Two findings stand out. First, the traditional literature based on voting power indices, by neglecting the alignment of policy preferences between Member States, may underestimate or overestimate influence on decision making in the Council. We show that the traditional approach typically underestimates influence for the smaller Member States Estonia, Greece, Latvia, Lithuania, Portugal and Romania. In contrast, the traditional approach tends to overestimate the influence of large Member States. The latter tend to take positions against the majority more often and are then outvoted. The most striking case is the United Kingdom, but this also frequently occurs to Germany and Poland. The levels of support Member States receive for their positions are depicted in Figure 1.

Figure 1: Support Member States receive for their position from other Member States in the Council of the European Union

Note: For more information, see the author’s accompanying study.

The second finding concerns the shifts in influence on decision making due to changes in voting weights from the Nice to the Lisbon Treaty. The Treaty of Lisbon increases the weights of the four biggest Member States and decreases the weights of most of the smaller countries. These shifts, however, have more intricate implications on influence on decision making than the simple changes in voting weights suggest, as illustrated in figure 2.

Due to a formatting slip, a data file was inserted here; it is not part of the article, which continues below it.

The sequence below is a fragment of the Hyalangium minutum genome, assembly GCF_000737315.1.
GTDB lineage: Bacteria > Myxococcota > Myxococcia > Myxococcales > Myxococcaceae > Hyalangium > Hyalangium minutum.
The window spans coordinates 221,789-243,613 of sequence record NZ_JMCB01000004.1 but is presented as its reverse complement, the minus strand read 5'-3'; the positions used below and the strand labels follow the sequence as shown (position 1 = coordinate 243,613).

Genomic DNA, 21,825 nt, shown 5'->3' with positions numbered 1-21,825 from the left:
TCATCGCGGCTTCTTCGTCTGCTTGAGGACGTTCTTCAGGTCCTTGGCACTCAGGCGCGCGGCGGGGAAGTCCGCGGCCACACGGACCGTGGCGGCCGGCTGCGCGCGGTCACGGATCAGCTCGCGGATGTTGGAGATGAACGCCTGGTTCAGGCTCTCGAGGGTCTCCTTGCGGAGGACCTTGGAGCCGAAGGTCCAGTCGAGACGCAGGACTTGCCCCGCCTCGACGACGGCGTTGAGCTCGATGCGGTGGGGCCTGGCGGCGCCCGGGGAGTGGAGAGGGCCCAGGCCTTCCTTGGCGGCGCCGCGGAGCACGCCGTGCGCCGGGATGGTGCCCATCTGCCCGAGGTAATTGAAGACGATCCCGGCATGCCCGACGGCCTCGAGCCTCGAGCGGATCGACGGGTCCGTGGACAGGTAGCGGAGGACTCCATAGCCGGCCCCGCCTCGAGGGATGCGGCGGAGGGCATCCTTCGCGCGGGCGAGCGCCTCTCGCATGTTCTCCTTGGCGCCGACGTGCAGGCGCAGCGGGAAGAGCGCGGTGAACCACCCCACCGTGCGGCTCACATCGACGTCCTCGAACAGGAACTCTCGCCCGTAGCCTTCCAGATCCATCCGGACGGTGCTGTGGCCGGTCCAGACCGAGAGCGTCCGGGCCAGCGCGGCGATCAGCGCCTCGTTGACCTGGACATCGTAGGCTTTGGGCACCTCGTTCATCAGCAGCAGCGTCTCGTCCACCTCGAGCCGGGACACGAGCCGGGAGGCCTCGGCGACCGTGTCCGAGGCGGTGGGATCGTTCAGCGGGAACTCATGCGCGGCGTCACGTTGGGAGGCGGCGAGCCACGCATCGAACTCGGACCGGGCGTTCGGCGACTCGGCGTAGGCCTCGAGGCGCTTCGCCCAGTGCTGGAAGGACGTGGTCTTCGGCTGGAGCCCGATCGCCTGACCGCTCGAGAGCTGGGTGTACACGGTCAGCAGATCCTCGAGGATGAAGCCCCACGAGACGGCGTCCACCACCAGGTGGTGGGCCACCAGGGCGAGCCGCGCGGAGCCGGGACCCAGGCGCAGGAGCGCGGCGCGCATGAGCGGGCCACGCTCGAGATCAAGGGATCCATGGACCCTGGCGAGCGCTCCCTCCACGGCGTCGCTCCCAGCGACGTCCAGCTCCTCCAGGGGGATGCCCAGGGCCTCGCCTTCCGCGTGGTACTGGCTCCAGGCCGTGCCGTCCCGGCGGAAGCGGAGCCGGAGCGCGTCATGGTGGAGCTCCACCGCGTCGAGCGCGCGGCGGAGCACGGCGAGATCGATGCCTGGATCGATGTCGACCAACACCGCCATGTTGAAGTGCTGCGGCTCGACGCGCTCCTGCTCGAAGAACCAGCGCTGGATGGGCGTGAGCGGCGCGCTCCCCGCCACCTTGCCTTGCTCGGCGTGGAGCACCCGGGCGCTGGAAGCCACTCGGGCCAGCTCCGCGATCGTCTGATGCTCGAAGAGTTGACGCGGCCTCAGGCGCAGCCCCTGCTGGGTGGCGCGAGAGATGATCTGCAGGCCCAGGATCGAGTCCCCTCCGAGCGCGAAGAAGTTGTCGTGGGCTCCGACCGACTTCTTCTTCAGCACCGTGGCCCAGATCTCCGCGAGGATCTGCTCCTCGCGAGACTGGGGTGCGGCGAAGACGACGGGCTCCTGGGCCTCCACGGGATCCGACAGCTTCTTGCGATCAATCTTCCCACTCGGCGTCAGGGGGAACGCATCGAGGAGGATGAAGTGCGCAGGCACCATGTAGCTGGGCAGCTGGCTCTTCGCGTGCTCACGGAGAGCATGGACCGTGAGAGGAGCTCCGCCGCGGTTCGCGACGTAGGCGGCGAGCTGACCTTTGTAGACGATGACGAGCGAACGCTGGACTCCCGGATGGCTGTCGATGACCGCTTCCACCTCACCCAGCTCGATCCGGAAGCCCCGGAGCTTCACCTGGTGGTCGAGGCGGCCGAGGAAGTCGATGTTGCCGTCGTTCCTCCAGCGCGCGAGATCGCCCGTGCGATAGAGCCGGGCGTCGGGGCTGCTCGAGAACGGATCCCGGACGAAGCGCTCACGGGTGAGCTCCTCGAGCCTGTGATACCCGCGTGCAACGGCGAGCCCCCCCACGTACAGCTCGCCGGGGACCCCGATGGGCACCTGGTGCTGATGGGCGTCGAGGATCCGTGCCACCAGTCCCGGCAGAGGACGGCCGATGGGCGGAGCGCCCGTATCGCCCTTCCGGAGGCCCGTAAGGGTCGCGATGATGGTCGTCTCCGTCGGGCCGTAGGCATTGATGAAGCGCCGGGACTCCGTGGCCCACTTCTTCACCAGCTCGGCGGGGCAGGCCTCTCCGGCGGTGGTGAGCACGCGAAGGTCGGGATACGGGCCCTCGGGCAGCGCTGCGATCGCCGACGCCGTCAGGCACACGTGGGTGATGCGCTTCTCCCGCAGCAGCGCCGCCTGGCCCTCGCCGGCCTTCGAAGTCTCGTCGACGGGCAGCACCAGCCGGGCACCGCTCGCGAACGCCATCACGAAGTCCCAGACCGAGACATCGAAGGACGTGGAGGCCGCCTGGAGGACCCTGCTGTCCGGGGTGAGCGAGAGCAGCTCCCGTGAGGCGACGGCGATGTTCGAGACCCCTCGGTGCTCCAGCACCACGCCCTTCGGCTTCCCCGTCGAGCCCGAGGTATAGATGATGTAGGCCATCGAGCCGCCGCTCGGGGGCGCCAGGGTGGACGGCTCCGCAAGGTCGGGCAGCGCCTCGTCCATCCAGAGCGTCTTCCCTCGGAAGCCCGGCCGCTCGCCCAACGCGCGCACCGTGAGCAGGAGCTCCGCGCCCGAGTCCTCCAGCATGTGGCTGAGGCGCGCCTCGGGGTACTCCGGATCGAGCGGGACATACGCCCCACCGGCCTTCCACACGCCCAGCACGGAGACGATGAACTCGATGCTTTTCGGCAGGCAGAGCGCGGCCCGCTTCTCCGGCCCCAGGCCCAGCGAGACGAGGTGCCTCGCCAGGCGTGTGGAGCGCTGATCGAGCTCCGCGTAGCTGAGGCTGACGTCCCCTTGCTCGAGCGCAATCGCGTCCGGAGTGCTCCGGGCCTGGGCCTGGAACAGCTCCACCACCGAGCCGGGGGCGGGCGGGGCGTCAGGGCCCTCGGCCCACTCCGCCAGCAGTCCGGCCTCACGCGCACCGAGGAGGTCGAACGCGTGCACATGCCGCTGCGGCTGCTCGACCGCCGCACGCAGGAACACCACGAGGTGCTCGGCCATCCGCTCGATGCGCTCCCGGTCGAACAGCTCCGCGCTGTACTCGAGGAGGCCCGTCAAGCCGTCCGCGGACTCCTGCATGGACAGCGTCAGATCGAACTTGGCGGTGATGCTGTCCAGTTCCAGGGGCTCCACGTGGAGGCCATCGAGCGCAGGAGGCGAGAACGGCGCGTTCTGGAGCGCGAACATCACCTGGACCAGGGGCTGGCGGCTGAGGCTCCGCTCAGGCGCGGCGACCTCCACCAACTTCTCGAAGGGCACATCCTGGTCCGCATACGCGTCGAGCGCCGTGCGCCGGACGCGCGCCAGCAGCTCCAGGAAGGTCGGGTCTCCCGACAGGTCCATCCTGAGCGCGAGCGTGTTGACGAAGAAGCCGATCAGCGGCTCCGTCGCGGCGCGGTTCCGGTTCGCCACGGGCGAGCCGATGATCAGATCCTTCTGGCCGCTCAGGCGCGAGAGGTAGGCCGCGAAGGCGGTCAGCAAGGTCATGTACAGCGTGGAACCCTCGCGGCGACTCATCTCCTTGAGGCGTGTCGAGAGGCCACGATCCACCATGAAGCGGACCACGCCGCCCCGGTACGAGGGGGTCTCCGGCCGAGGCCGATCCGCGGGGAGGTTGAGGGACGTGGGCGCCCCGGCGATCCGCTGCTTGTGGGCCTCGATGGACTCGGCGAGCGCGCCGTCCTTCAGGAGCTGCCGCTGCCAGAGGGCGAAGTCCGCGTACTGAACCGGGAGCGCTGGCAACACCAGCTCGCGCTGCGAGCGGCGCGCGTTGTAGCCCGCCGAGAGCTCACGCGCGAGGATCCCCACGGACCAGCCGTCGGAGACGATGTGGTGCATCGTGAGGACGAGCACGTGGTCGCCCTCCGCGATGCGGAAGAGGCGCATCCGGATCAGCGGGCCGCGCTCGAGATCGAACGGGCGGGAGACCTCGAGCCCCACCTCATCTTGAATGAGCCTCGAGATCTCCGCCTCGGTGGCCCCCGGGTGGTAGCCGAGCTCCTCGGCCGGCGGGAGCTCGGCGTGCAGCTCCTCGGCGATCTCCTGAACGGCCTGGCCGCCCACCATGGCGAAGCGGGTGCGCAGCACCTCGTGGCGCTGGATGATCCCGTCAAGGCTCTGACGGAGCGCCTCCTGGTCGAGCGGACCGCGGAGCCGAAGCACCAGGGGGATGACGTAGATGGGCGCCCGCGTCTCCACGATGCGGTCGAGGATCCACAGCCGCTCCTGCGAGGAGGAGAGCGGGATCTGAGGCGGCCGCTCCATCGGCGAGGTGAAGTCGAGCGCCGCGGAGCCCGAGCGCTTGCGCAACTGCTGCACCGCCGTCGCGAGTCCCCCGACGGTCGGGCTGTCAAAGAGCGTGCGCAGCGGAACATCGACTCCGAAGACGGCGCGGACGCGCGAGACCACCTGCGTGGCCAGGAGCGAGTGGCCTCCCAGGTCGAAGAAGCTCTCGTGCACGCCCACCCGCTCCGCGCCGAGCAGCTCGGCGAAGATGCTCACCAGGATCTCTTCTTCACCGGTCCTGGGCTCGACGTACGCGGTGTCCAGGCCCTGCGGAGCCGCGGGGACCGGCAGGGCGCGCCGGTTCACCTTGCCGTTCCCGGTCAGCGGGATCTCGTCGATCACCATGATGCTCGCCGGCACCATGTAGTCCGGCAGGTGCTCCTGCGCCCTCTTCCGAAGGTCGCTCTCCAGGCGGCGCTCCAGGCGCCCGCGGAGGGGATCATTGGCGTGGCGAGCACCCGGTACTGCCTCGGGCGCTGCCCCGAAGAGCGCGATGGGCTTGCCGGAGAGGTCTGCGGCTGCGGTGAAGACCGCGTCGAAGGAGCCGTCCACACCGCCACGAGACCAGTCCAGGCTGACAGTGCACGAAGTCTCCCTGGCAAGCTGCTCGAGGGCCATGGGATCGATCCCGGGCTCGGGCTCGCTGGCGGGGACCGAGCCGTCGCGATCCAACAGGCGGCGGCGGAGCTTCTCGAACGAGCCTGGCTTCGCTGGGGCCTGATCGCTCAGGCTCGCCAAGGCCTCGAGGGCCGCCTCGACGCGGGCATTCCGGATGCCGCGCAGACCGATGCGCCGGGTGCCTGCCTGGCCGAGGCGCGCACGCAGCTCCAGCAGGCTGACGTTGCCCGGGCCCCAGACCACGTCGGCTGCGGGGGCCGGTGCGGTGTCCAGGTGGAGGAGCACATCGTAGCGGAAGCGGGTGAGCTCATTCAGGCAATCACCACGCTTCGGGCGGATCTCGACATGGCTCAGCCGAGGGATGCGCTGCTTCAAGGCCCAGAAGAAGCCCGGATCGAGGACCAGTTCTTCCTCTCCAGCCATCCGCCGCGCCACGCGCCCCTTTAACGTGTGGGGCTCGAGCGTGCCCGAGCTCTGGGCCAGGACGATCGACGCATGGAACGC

Figure 2: Effects of changes in voting weights in the Treaty of Lisbon

Note: For more information, see the author’s accompanying study.

Influence not only depends on a Member State’s own vote and thus its own voting weight, but also on the support received from and thus the changes in voting weights of other Member States that tend to take similar positions in the Council. This is most obviously the case for Austria, Greece and Ireland. The Treaty of Lisbon reduced the voting weights of these Member States. This did not reduce, however, the influence of these countries on decision making as one or more of the four biggest countries gaining voting weights typically support their positions.

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Note: This article gives the views of the author, not the position of EUROPP – European Politics and Policy or the London School of Economics.


About the author

Klaas Staal – Karlstad University
Klaas Staal is a Senior Lecturer at the Karlstad Business School of Karlstad University. He was previously a Senior Lecturer at the University of Bonn and got his PhD in econometrics at Erasmus University Rotterdam. His research interests are in political economics, specifically decision making in the European Union, political separatism, and bailouts of jurisdictions.